Are you a scientist? A realist? Do you not believe the hype? Do you shiver at the Internet claims of the cabbage soup diet, the egg and grapefruit diet and the meal replacement diets?
Do you long for some real evidence which you find relevant to your health aims? Well, we’ll try to bring it to you here. Even if you normally hate science, keep reading. We’ll also try to translate it into plain English that makes the penny drop. Then you can understand the best current health science. Some of it is quite surprising and counter intuitive! But it works – we know, we tried it.
Basal metabolic rate – BMR
Our bodies are amazing 24 hour machines, they burn calories just doing nothing. Your basal metabolic rate or BMR is the number of calories you burn per 24 hours if at rest. What is doing the burning when you’re just resting? Well, your gut is quietly working pretty hard – extracting nutrients from your food, peristalsing (moving poo downstream). Your brain is buzzing, repairs are being microscopically carried out all over the place, your eyelids are blinking. Your bone is remodelling, your muscles are using some energy – amongst a host of other calorie burning functions.
Modify the burn
You can imagine, then, that a number of things affect the number of calories you burn at rest:
1 – current weight – if there is more of you, there are more cells burning calories hence your BMR will be higher.
2 – current age – the younger you are the higher your BMR. There are various reasons for this, but one is higher muscle mass. Peak bone and muscle mass occurs aged 34 so if you’re young and you’re reading this – get building up to your peak now! If you’re old – don’t despair, you can build some back up again!
3 – sex – men have a higher BMR to women, usually due to their higher percentage of muscle.
What does this mean? Well, in order to lose 1lb of fat per week you need to be in a calorie deficit of 3500kCals, or 500kCals per day. Very simply, if you have a BMR of 1500kCal and you currently consume 2000kCal a day then a 1500kCal nutrition plan alone might achieve your weight loss aims. But that isn’t very satisfactory, as you will find if you have tried to do it. Because as you lose weight (and get older) your BMR will drop and your muscle mass will probably drop and you will end up chasing your tail. And it is VERY IMPORTANT to stick to no less than 1200kCal/day (unless on a short term very low calorie diet) to avoid malnutrition.
You can’t do anything to stop yourself aging or change your sex (****) but you can modify 3 factors to achieve your weight goal much more healthily and sustainably and create a calorie deficit:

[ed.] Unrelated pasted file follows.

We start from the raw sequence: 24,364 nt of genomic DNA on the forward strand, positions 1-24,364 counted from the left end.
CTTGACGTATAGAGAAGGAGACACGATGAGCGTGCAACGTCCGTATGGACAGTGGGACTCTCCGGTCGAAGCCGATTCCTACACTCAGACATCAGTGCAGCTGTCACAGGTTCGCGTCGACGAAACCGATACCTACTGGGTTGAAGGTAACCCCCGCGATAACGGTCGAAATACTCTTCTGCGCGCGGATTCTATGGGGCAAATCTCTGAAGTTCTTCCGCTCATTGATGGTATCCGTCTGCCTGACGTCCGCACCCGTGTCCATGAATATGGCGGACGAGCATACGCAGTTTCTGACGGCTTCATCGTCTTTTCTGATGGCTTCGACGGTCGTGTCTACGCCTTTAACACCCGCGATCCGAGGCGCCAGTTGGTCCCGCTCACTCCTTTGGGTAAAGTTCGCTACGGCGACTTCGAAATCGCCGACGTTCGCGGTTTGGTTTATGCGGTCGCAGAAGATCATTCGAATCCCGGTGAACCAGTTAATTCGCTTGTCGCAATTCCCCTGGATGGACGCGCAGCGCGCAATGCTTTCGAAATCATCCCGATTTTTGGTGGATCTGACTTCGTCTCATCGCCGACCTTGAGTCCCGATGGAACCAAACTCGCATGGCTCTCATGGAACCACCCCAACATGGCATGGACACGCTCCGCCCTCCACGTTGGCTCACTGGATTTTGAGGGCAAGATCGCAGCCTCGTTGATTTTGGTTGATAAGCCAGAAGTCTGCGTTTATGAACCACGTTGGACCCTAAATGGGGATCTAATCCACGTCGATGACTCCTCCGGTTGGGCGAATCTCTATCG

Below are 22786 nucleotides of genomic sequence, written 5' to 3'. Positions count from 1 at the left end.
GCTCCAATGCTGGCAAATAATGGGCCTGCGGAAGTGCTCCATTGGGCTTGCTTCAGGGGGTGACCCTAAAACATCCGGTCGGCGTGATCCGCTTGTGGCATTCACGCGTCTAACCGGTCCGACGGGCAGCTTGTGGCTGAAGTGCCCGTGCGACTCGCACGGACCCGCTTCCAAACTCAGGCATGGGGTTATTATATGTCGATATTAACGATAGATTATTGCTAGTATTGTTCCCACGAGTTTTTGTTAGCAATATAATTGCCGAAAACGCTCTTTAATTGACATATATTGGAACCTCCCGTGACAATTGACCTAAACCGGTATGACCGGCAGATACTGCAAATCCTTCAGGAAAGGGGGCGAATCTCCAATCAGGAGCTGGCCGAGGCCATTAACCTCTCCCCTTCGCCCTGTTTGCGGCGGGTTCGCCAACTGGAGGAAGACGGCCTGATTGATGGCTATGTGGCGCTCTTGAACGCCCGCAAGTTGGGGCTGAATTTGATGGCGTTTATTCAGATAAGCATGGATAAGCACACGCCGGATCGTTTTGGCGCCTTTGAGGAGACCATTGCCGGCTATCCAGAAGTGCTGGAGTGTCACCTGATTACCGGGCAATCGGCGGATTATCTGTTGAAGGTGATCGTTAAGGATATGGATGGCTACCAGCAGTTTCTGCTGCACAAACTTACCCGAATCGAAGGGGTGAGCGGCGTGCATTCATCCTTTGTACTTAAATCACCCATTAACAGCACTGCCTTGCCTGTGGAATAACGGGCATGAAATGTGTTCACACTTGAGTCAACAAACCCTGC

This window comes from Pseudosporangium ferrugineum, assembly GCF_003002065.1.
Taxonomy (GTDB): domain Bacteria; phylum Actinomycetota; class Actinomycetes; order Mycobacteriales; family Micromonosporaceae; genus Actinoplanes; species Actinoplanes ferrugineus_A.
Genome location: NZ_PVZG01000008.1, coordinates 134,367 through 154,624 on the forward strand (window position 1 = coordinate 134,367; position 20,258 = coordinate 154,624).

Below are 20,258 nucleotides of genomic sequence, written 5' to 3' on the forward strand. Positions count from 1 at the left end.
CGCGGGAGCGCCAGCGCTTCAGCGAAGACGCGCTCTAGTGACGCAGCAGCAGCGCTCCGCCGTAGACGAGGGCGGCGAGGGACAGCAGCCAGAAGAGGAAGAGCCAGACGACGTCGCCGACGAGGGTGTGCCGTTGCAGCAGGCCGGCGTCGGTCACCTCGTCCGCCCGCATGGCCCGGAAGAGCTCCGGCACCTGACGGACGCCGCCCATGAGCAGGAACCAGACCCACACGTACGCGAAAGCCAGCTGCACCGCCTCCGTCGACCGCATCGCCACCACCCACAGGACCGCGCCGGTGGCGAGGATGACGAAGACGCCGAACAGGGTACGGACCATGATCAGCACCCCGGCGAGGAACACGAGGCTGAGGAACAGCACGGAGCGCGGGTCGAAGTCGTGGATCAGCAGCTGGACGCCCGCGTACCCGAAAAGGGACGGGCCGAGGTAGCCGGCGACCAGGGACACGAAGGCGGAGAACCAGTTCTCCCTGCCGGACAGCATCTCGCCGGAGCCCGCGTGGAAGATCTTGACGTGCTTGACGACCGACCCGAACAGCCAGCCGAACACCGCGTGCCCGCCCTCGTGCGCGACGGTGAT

1 – Take in less calories – nutrition plan
2 – Burn more calories – activity plan
3 – build muscle – strength training plan
If you exercise and strength train as well as eating right, not only can you eat more, you will gain muscle. Although your BMR will drop with weight loss you will find it much easier to maintain.
I had a very painful lesson to learn about my own BMR. I had never looked at what it really meant to be so short in terms of my BMR. I just ate what everyone else ate. Working out my basal metabolic rate was absolutely sobering. At 143.2 cm tall I will gain weight if I eat more than 1150 kCal/day (if inactive). Putting that into context, look at a typically modest English diet:
cup of tea, 2 slices of toast with butter and marmite = 214 kCal,
ploughmans sandwich, pack of crisps, orange juice = 685 kCal.
shepherds pie and vegetables, glass of red wine – 528 kCal
total =1427 kCal
(and imagine I might not stop at one glass of wine, I might have pudding, I might have a “snack” – all adding to the calorie count)
As above, if every 3500kCal over your metabolic usage is a pound of weight gained, finally I understood that I would gain 1/2 lb per week and be 133kg (wider than tall!) by the age of 50 if I didn’t do something. I couldn’t just diet and eat 1150kCal a day – anything less than 1200kCal can lead to malnutrition. I had to exercise. Not only that, but I had to build muscle – later on a “theory Thursday” we’ll talk about sarcopenia, but every year past the age of 30 we lose muscle mass (which is metabolically active) and hence our BMR drops and drops every year, so if I didn’t improve my BMR I would be eating less and less each year until I figured my daily caloric intake to avoid weight gain would probably amount to a single peanut!
I like peanuts, but that was not a future I relished.
“Eat smart, move more, build muscle”
So, now you know why you’ve been getting fatter as you age even though you may not have been eating more. Be honest and acknowledge the degree to which your sedentary lifestyle is making you lose muscle and raising the risk of weight gain. Have a look at total lifestyle change – a nutrition and activity plan with strength training that puts you into 500kCal deficit per day (or 3500kCal deficit averaged over a week) until you reach your goal weight:
****artistic licence – in fact you can change your sex